Professor Susan Gallagher-Lepak, Dean of the College of Health, Education and Social Welfare summed up the major challenges faced by UWGB faculty during the pandemic this way. Expanded workloads were induced by the need to “transition teaching to more online and hybrid course modalities while providing concentrated technology support to students as they navigated learning electronically. The transition was made more difficult with the pressures of juggling their own children’s virtual learning at home or even worse, dealing with the devastation of family members who contracted COVID.” With all of these pressures faculty still found ways to build online versions of practical experiments, designed lab work that could be done virtually and flipped classrooms by asking students to watch videos and read specific texts before class so class discussions could be focused on active learning and problem solving. Other faculty members built new relationships even in the virtual world while others moved from concentrating on national networks to seeking out and cultivating more regionally based interactions.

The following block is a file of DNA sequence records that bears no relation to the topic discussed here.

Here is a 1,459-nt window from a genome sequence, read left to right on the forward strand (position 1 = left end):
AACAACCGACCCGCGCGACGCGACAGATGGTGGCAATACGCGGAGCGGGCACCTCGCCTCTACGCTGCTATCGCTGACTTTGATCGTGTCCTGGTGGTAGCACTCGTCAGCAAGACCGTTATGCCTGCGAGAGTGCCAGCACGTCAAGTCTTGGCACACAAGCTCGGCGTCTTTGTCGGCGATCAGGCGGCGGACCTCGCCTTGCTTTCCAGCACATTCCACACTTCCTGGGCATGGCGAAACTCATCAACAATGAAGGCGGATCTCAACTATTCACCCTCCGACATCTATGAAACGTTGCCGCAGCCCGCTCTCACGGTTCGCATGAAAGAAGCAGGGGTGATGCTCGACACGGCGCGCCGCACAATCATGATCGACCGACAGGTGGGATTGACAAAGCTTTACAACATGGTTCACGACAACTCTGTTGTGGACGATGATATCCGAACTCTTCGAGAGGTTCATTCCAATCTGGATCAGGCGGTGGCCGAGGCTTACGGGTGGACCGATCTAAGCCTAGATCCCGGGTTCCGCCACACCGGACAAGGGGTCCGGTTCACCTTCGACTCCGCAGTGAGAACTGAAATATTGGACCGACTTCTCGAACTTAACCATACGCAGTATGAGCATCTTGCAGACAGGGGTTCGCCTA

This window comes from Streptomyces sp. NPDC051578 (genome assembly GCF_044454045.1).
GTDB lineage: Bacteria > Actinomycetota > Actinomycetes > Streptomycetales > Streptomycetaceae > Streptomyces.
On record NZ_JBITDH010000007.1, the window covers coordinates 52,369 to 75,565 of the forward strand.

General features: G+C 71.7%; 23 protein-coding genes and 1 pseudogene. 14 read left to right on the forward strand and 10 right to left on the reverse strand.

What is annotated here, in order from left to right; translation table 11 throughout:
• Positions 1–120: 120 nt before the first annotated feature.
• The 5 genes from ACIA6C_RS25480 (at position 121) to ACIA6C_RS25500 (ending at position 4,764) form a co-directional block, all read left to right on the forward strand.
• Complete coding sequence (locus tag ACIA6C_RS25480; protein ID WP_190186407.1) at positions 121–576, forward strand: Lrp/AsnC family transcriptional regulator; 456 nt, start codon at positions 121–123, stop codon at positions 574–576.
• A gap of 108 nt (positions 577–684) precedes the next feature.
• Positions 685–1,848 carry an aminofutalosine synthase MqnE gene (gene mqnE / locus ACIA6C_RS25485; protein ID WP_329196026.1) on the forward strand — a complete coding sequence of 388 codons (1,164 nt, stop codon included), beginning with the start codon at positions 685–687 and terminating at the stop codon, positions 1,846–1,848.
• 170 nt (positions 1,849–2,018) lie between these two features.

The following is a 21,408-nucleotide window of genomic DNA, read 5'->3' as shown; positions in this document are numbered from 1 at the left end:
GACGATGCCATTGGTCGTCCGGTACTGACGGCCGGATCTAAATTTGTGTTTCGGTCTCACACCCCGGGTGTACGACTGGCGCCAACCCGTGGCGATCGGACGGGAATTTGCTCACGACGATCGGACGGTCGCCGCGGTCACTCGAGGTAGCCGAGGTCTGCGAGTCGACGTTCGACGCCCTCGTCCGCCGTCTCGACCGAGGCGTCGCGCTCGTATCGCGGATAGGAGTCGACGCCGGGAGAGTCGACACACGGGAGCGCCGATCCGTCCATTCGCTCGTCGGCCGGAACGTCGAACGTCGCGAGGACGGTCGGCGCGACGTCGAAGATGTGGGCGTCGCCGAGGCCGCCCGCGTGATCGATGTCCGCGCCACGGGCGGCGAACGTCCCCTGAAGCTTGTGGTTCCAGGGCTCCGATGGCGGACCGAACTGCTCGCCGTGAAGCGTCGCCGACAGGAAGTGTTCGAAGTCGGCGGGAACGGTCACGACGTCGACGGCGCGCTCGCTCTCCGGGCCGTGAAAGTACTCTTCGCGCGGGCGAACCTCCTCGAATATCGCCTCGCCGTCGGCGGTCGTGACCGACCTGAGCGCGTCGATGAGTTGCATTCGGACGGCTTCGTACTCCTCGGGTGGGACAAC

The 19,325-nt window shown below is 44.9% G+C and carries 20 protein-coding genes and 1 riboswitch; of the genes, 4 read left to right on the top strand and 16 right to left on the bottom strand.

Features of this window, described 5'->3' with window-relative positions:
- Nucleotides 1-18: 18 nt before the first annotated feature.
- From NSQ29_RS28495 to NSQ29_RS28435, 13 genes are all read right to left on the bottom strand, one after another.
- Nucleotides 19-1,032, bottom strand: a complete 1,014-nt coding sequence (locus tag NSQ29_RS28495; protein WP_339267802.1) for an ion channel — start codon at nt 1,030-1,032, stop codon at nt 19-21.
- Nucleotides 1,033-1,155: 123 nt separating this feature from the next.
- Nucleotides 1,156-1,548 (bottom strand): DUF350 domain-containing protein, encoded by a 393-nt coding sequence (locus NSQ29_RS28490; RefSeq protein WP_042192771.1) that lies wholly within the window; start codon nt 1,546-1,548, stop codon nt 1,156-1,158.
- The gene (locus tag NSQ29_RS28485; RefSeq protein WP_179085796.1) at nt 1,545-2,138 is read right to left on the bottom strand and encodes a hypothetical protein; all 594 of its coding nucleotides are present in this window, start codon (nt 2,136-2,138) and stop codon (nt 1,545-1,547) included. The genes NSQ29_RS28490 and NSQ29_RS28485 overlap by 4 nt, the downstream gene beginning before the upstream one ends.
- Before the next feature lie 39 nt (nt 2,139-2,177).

The changes in teaching and learning brought on by the pandemic have detracted from much of the global research community’s ability to maintain pre-pandemic research agendas. Holes in time sensitive data sets, access to on-campus resources, limits on personal interactions, subject availability and socially distanced field work have all had an effect on research functioning and design. “The pandemic has even affected the availability of lab and trial supplies and enhanced competition for public resources across various sectors of the economy, with funders both public and private pouring millions of dollars into fighting the virus” writes Maria Cohut in her article “Shifting Goal Posts: Research in the Time of the Coronvirus” (2020).